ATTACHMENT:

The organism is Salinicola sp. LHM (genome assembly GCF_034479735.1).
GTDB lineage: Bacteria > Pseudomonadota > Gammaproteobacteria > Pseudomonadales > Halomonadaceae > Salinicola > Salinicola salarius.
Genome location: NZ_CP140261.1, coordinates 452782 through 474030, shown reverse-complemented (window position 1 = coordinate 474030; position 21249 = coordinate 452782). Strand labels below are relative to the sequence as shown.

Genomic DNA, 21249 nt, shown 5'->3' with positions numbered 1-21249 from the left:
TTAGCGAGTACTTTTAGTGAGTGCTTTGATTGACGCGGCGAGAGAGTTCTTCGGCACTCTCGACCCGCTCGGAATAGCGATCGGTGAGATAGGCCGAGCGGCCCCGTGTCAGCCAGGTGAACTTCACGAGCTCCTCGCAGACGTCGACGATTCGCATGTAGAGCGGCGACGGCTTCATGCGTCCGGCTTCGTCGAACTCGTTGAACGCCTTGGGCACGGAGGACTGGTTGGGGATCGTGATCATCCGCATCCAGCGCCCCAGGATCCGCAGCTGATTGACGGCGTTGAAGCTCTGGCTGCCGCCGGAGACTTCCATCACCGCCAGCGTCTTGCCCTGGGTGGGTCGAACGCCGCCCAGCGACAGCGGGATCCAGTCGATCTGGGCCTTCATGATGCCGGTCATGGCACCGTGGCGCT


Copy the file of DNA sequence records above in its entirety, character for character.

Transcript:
The organism is Salinicola sp. LHM (genome assembly GCF_034479735.1).
GTDB lineage: Bacteria > Pseudomonadota > Gammaproteobacteria > Pseudomonadales > Halomonadaceae > Salinicola > Salinicola salarius.
Genome location: NZ_CP140261.1, coordinates 452782 through 474030, shown reverse-complemented (window position 1 = coordinate 474030; position 21249 = coordinate 452782). Strand labels below are relative to the sequence as shown.

Genomic DNA, 21249 nt, shown 5'->3' with positions numbered 1-21249 from the left:
TTAGCGAGTACTTTTAGTGAGTGCTTTGATTGACGCGGCGAGAGAGTTCTTCGGCACTCTCGACCCGCTCGGAATAGCGATCGGTGAGATAGGCCGAGCGGCCCCGTGTCAGCCAGGTGAACTTCACGAGCTCCTCGCAGACGTCGACGATTCGCATGTAGAGCGGCGACGGCTTCATGCGTCCGGCTTCGTCGAACTCGTTGAACGCCTTGGGCACGGAGGACTGGTTGGGGATCGTGATCATCCGCATCCAGCGCCCCAGGATCCGCAGCTGATTGACGGCGTTGAAGCTCTGGCTGCCGCCGGAGACTTCCATCACCGCCAGCGTCTTGCCCTGGGTGGGTCGAACGCCGCCCAGCGACAGCGGGATCCAGTCGATCTGGGCCTTCATGATGCCGGTCATGGCACCGTGGCGCT